Sawsan Morrar wrote an extensive article in today’s Sacramento Bee headlined How Sacramento-area schools find ways to engage hundreds of families who don’t speak English.
As she was preparing it, she asked me what advice I would offer educators who were teaching ELLs.
Here’s the portion of my response that made it into the article:
Larry Ferlazzo, a Sacramento City Unified ELL and English teacher who runs a popular education blog, said that immigrant students often have a strong growth mindset given their worldly experience. “Look at new immigrant students through the lens of the assets they bring and not through their supposed deficits,” Ferlazzo said.
Obviously, there’s never enough space in a newspaper article to include everything. I thought readers might find it interesting/useful to hear all the advice I had offered:
Here are some of the things I generally recommend:
* recognize that ELLs have as much intelligence as any other student at school – they just don’t know English YET. However, it’s very likely that they can speak more languages now than any of their teachers will ever know (so many are multilingual).
* Look at new immigrant students through the lens of the assets they bring and not through their supposed deficits. Lots of research has shown that immigrant studies tend to have stronger growth mindsets and creativity because of their life experiences than students who only have lived in one country.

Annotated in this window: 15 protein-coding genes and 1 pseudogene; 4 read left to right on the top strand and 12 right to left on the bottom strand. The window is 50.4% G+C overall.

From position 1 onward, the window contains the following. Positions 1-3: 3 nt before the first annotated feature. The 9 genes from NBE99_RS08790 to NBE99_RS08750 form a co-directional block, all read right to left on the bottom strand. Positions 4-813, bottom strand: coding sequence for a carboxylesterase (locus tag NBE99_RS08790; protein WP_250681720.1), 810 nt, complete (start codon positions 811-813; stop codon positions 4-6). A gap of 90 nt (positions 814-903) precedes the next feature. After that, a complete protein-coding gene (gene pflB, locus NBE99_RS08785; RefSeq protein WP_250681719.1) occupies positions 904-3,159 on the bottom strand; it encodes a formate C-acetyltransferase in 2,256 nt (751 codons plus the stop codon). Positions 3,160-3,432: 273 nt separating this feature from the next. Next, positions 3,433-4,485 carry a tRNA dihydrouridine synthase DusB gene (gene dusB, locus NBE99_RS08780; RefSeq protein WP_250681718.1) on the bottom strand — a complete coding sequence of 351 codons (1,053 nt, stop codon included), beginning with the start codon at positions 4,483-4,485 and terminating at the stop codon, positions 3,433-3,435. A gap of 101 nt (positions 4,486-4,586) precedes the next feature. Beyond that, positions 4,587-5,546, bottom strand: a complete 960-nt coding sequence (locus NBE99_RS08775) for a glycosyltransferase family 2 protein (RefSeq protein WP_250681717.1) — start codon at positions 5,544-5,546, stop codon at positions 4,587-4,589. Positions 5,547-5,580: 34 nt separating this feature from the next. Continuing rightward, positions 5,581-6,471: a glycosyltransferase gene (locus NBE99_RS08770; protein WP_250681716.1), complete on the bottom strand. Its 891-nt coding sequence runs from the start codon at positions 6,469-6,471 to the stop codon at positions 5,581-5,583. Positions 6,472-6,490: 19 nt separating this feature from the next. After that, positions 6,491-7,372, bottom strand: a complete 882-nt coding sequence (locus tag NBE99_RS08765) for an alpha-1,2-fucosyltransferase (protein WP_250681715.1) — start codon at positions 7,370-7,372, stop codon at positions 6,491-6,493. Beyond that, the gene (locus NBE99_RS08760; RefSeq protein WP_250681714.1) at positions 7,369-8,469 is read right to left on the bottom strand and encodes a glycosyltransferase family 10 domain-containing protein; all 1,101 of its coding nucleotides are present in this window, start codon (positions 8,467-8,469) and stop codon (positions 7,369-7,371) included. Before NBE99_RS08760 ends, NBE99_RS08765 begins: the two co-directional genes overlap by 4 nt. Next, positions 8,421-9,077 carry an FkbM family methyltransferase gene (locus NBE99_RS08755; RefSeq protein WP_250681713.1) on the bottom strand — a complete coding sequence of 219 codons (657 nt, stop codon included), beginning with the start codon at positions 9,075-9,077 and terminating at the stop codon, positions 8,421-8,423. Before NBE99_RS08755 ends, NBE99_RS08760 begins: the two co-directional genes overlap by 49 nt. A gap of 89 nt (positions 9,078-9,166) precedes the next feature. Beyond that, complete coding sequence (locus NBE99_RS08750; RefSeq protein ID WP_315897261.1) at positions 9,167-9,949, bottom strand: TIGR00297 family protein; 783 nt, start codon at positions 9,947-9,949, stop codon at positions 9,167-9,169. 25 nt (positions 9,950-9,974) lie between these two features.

* Be supportive and be very sensitive to anything that can worsen student trauma. Before discussing events in their country in class, check in privately with each student. Many may very well be excited about discussing it, while others may not. Provide students with an option of “opting out” with an alternative activity in different classroom.
* Show patience, and do everything possible to build trusting relationships with students. Recognize that some of their actions may be based on their cultural background and lack of understanding of US school culture and not defiant noncompliance. If you don’t speak their home language, use tools like Google Assistant Interpreter Mode (which is a much better way to use Google Translate to have a conversation than just the Google Translate app itself) to just chat.
* “Preview” lessons you are going to do in English with similar content in their home language. There are tons of free online resources in most of our students’ home languages related to any content we are going to teach.
* Use visuals, speak more slowly than you might ordinarily do, and provide a lot of wait time before you expect student responses to questions.
* Play lots of games! * If students don’t understand you, don’t just say the same thing in a louder voice! Use visuals, body language, images, and translation tools. Assume students are trying their best.
What would you add?
Great tips, thank you for sharing! As a teacher in central California, I find that about 95% of my new immigrant students speak Spanish as their first language. I find that when first building relationships with this students, it goes a long way to greet them with phrases in Spanish. It takes such little time as a teacher to learn a few welcoming sentences in Spanish (if you don’t already know them), and I find that students perk up when they see a teacher making an effort with their home language.